The world is losing its mind over the coronavirus.
In big cities where people live, work, and socialize in close physical proximity to each other, that probably makes sense.
Here in Tucumcari, where we aren’t in each other’s faces all the time, very little has changed — which also makes sense.
School is out statewide for at least the next three weeks. A lot of churches have canceled services. I assume the bars and restaurants are all complying with the governor’s order to modify their seating arrangements. But otherwise, things are pretty normal.
The grocery store is still well-stocked. The hardware store still had plenty of dust masks when I needed one for the flooring project I’m working on. Nobody has treated me like Typhoid Mary this week, despite an ill-timed cold that turned into laryngitis just as the governor’s emergency order came down.
I am concerned, of course. I have friends in high-risk groups. My community’s economy depends, in part, on tourism. I’m not impressed with the contradictory messages coming out of the White House. But I am heartened by the common sense I see around me. People are being reasonably careful, but they aren’t letting fear get the better of them.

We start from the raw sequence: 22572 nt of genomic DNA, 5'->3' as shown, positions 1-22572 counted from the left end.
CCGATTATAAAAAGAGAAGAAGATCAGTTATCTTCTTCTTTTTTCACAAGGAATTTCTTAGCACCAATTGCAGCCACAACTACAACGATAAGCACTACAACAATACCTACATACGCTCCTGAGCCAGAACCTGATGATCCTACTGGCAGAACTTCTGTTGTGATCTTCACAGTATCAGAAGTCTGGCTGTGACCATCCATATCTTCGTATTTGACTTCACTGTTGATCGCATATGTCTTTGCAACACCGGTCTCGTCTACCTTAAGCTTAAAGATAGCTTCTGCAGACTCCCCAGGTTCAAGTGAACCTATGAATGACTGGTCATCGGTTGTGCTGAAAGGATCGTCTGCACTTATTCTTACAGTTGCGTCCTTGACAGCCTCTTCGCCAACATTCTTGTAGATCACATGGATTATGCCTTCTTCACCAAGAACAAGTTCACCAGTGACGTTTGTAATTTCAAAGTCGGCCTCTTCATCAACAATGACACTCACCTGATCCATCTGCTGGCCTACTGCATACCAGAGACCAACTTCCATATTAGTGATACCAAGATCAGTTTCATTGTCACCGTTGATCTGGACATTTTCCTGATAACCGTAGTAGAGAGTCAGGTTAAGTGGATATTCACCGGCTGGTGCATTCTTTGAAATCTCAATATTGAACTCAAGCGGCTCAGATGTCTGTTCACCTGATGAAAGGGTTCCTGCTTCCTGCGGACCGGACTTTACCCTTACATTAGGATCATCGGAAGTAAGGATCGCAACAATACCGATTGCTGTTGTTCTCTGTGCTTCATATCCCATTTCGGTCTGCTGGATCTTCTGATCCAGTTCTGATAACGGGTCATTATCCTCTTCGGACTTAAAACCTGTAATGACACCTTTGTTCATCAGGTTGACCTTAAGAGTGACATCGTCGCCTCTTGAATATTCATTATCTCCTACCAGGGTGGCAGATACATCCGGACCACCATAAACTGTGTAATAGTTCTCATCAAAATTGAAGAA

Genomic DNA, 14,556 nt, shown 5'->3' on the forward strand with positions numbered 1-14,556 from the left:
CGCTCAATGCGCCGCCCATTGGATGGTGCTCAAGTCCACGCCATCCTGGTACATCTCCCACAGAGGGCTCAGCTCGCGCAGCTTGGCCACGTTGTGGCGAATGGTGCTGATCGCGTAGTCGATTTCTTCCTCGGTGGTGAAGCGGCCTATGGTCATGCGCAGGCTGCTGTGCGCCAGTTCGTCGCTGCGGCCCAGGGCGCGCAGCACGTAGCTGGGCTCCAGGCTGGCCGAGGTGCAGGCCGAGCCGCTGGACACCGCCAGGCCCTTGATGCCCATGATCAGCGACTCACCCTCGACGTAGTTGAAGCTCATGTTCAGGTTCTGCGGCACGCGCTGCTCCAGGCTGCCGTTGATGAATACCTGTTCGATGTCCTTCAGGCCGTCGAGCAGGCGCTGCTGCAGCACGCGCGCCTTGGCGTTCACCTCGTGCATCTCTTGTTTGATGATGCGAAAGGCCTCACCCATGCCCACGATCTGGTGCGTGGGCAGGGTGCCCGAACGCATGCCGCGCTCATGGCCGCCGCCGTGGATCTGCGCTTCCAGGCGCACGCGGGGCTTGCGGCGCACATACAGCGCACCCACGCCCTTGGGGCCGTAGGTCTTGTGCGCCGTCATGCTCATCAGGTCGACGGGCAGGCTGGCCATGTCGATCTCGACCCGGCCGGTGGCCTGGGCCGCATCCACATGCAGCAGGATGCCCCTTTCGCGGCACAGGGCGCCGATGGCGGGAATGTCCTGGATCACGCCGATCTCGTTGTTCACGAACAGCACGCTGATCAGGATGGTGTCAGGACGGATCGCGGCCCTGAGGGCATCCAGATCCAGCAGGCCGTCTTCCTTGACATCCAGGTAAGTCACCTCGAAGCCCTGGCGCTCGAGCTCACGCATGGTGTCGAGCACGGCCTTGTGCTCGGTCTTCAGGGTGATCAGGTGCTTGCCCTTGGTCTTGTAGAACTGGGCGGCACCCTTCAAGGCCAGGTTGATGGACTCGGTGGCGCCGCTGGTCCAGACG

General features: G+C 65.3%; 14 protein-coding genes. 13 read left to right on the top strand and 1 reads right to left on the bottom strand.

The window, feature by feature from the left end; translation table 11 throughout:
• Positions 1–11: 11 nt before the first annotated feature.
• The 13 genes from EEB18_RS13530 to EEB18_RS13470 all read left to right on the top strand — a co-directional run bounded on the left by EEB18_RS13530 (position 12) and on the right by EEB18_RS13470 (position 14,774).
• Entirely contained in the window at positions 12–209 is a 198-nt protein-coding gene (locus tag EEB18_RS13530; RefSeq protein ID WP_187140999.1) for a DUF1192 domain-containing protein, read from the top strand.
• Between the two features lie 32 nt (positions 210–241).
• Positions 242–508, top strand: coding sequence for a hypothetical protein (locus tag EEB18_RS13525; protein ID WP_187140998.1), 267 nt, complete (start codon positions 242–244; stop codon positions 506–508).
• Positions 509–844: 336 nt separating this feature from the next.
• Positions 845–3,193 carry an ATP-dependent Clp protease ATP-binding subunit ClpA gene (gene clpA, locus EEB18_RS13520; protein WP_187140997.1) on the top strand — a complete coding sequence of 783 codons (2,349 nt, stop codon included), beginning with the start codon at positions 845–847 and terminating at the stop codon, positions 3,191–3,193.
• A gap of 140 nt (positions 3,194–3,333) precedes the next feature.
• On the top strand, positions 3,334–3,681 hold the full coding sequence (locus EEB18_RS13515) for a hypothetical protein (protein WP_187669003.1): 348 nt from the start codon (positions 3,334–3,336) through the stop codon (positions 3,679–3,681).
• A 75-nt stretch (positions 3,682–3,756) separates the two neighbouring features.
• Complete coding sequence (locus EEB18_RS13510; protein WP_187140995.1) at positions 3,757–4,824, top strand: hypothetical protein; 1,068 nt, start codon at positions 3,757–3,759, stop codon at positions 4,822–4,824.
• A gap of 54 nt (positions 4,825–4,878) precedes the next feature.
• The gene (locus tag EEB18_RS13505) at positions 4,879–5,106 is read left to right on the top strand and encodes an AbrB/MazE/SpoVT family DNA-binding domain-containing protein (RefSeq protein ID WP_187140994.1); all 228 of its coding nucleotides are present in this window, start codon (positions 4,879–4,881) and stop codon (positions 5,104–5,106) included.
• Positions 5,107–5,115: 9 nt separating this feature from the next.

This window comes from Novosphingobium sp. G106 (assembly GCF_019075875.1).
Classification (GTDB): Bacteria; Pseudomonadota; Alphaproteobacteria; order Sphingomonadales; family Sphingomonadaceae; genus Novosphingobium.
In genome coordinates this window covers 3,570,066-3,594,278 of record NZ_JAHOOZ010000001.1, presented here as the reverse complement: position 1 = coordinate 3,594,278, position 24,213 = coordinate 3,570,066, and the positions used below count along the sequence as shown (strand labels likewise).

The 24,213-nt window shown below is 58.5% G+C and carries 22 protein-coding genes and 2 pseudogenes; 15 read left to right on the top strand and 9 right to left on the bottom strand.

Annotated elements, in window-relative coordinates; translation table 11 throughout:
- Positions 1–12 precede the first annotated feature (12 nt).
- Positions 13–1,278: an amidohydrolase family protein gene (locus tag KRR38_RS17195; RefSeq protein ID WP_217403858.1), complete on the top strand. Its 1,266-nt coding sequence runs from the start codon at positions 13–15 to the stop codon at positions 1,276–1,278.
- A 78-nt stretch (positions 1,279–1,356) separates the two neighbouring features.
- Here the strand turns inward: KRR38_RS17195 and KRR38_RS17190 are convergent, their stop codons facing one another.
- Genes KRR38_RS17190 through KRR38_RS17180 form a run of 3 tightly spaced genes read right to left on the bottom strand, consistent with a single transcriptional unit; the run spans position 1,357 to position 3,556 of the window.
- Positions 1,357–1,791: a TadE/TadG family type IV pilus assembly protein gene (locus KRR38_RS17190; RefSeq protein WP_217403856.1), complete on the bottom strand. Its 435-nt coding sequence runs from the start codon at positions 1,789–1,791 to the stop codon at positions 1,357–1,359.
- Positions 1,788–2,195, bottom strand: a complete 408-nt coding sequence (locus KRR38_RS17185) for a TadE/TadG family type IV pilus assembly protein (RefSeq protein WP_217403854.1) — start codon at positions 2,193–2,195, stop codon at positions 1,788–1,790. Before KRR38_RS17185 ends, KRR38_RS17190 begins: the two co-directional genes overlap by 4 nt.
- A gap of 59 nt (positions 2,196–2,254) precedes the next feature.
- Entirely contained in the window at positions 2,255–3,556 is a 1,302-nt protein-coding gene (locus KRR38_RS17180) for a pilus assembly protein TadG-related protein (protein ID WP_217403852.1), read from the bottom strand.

As I think about it, being in Tucumcari in the midst of this unprecedented disruption feels rather like being in Red Fork during a tornado.
In Red Fork, if a tornado warning went into effect, nobody panicked. Everybody just grabbed a beer and stood on their front porches to watch the storm. They weren’t stupid. They knew when it was time to go inside. But they also knew that worrying has never changed the trajectory of a storm, and they’d been through enough storms to know that this one, like all the others, would pass, and when it had, they would simply get up the next morning, survey the damage, and start cleaning up the mess.
Rural New Mexico hasn’t been through anything like this. But people here are pretty self-sufficient, and they know that if all hell is going to break loose, panicking won’t dissuade it. So they watch the storm, and they wait, and they know that when it passes, it will be time to start cleaning up the mess.
There’s something reassuring in that.